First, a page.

Secretary of State Condoleezza Rice suggested Friday that the United States is backing off on a demand that has hung up nuclear disarmament talks with North Korea.

The North missed a December 31 deadline to produce a detailed inventory of its nuclear programs and describe its past actions to spread nuclear activity. Negotiations have been stalled since then in a dispute about how specific, and how public, those lists had to be.

Now the Bush administration has decided that the exact contents of the North Korean declaration are less important than an assurance that the U.S. and other nations can check up on the North to make sure it isn't resuming any nuclear activities.

U.S. officials say the net result is the same, but the North can split its inventory into two parts — one specific and one more vague. That makes it more palatable to the North, whose representatives apparently agreed to the plan during recent meetings with a U.S. diplomat.

"Any document that we get, any declaration that we get, has to be verified, and has to be verifiable," Rice told reporters. "We have to make certain that we have the means to assess what the North Koreans tell us, and we have to have means to verify what the North Koreans tell us."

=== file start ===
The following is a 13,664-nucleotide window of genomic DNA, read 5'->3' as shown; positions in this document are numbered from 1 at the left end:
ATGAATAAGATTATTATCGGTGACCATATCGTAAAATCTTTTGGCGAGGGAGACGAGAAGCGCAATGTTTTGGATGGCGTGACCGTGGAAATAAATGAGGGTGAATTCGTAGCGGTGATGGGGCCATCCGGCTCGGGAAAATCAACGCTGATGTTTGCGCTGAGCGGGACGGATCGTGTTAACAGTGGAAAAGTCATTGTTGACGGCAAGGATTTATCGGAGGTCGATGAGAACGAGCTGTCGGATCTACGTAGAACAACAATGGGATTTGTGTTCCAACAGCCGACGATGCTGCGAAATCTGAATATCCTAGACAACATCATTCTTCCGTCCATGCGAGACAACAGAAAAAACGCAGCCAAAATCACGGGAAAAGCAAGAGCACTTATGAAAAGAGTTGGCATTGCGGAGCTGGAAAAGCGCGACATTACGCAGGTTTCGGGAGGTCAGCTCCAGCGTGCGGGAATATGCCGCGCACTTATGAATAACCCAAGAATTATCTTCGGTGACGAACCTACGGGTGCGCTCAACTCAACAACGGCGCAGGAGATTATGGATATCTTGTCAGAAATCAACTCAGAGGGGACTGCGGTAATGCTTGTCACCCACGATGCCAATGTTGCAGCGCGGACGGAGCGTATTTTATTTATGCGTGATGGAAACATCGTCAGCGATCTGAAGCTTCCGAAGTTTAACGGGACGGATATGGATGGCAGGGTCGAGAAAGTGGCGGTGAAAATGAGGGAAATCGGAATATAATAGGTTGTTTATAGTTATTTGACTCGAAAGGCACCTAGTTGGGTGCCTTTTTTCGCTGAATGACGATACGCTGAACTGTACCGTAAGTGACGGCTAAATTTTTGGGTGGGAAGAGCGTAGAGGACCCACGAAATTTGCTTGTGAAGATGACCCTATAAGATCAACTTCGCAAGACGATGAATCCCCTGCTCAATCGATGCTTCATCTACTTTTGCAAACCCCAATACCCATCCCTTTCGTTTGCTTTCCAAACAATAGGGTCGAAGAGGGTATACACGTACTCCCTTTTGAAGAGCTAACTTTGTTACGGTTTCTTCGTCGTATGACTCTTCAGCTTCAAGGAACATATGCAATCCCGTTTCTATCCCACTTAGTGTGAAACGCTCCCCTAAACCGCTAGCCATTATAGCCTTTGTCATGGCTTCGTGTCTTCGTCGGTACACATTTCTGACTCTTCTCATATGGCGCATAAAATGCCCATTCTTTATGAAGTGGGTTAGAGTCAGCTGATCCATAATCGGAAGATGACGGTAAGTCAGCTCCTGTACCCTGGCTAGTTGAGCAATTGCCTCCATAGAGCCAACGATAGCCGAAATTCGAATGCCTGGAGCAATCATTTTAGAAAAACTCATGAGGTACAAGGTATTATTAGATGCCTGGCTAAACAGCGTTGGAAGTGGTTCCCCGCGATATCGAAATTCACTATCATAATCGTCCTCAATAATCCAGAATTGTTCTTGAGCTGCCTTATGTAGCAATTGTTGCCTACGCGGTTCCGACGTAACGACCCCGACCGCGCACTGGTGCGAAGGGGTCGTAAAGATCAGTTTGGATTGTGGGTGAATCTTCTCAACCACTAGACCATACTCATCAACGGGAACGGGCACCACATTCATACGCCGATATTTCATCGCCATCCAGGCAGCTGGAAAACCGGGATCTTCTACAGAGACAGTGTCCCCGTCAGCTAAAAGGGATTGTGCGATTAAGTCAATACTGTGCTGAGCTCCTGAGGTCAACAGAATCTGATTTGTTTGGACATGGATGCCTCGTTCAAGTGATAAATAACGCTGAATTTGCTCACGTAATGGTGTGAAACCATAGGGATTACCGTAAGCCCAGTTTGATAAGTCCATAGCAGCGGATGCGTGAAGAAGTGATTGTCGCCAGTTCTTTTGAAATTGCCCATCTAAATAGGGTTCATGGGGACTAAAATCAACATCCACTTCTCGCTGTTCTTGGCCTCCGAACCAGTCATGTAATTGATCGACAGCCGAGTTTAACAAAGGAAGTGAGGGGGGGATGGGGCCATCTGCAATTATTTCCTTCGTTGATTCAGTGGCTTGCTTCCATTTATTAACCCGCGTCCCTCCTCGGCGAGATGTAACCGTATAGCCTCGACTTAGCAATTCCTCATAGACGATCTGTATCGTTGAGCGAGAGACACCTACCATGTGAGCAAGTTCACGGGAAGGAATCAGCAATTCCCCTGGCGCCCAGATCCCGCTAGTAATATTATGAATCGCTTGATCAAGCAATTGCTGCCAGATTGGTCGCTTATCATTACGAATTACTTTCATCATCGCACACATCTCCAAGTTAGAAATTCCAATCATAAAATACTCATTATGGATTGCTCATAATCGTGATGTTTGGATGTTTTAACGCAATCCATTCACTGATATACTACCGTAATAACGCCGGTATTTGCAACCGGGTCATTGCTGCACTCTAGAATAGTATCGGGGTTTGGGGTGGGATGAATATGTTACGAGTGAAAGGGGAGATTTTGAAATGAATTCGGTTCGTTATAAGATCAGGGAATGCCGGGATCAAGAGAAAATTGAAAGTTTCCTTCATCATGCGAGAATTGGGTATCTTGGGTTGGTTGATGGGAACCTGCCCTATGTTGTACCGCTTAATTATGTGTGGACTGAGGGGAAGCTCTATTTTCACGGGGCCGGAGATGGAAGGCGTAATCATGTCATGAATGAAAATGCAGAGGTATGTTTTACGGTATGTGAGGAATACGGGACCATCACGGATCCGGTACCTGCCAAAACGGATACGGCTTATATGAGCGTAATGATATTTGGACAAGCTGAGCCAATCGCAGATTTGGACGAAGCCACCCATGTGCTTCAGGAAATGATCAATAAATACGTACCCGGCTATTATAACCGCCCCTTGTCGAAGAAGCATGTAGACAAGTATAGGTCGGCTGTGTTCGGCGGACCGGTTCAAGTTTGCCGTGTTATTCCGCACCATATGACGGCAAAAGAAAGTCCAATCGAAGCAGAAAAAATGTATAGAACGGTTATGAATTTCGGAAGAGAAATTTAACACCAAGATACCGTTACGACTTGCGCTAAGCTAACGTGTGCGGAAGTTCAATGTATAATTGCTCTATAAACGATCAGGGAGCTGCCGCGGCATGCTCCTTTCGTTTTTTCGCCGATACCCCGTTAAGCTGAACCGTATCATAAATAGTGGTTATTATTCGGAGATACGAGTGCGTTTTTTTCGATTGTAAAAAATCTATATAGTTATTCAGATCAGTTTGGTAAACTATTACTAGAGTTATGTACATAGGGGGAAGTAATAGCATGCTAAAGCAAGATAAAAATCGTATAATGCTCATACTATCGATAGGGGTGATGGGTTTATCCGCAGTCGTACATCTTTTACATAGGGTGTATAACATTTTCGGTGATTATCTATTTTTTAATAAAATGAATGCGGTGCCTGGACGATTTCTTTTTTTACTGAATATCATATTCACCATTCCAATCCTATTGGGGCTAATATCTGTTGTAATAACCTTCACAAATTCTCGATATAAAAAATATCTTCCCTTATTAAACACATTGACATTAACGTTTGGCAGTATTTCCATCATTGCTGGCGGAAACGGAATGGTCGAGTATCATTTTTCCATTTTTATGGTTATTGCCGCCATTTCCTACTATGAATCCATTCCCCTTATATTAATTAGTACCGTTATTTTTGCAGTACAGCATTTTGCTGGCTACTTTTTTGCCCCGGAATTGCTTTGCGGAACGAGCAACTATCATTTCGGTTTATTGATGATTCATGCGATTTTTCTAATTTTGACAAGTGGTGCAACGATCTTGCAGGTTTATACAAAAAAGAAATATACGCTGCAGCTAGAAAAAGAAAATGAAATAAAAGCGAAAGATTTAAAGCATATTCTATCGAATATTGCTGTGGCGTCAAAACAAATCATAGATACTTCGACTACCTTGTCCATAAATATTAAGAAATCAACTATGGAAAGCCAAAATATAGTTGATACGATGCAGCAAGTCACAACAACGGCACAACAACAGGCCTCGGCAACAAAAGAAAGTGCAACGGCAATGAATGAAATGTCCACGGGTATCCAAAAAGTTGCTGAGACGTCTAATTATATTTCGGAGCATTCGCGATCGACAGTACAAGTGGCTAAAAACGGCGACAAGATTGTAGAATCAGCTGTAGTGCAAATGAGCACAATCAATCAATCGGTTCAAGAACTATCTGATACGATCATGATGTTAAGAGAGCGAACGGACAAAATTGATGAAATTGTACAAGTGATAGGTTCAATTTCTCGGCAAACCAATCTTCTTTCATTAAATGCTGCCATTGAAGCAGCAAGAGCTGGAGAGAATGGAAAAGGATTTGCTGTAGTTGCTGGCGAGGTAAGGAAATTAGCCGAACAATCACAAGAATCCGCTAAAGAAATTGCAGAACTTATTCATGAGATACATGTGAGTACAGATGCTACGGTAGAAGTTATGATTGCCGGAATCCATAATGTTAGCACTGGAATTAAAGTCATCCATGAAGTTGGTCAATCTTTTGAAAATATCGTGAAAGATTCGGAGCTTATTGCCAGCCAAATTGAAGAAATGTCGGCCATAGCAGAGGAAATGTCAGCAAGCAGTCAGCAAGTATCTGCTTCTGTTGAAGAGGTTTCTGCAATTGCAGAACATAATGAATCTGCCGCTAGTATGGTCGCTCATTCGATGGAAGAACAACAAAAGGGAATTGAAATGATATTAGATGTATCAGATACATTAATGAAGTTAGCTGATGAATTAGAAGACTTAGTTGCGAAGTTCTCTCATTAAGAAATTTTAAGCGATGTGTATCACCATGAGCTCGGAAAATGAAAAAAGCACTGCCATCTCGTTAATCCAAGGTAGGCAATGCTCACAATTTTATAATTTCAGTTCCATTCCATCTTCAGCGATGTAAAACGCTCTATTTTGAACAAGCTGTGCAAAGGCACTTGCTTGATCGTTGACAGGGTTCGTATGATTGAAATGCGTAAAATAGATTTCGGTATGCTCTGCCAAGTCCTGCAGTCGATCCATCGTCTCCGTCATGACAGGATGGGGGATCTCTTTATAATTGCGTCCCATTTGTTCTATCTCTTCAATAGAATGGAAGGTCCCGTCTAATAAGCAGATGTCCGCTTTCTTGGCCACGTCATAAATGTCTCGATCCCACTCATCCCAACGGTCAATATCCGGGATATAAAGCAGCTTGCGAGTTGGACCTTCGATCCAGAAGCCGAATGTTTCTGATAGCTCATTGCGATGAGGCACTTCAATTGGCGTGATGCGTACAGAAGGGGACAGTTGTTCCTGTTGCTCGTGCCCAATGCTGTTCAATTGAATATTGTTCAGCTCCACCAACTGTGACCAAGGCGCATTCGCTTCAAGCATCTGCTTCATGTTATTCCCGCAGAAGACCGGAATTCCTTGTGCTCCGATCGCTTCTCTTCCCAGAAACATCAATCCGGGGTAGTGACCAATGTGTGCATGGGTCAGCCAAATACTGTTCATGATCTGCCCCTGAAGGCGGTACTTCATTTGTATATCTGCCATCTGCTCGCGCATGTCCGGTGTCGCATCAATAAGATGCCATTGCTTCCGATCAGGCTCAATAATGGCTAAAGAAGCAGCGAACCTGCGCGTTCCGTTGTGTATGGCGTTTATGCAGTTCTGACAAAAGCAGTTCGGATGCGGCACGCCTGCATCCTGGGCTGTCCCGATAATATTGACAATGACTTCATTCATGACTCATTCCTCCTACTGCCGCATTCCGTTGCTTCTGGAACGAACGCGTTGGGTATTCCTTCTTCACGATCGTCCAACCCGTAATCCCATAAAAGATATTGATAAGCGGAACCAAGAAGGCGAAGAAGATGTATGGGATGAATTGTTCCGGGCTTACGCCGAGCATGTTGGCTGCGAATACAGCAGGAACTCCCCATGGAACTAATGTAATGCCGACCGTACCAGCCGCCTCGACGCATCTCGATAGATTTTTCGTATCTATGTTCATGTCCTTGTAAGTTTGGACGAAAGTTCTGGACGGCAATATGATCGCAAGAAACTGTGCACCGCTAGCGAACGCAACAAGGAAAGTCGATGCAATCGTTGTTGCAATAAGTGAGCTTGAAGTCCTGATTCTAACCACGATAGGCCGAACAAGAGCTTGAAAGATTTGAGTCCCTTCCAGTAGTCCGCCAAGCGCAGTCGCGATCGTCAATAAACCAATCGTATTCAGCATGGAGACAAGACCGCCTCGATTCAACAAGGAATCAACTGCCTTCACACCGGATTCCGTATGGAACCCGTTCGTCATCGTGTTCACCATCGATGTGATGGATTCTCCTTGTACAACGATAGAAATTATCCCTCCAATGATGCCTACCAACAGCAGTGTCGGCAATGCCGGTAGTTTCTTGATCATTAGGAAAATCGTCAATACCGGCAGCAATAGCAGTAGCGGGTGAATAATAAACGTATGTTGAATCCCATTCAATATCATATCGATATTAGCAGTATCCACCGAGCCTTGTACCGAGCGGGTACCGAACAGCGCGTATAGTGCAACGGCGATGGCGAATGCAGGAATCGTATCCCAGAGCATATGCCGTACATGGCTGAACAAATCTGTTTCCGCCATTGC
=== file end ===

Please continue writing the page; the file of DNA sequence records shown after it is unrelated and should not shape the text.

Asked about a possible agreement to break the impasse, Rice didn't repeat her usual phrase that the North must come up with a complete and accurate list. She said the North must provide the information, but her emphasis is on what would happen next — verifying that the North is telling the truth.

She said that verification could take some time to do, but that after the U.S. is satisfied, it would be ready to move ahead on promises it made the North to drop sanctions.

Asked about whether the U.S. and its negotiating partners are close to a deal with North Korea, White House spokesman Scott Stanzel said "we are not there yet."

"North Korea, we believe, should come forward with a full declaration," he said.

State Department officials, speaking on condition of anonymity because negotiations are still going on, said that once satisfied, the U.S. would take what would be a dramatic step in its troubled relations with the communist North. Within weeks, the administration could begin the process of removing North Korea from the U.S. list of nations that sponsor terrorism, and lifting penalties under the Trading With The Enemy Act.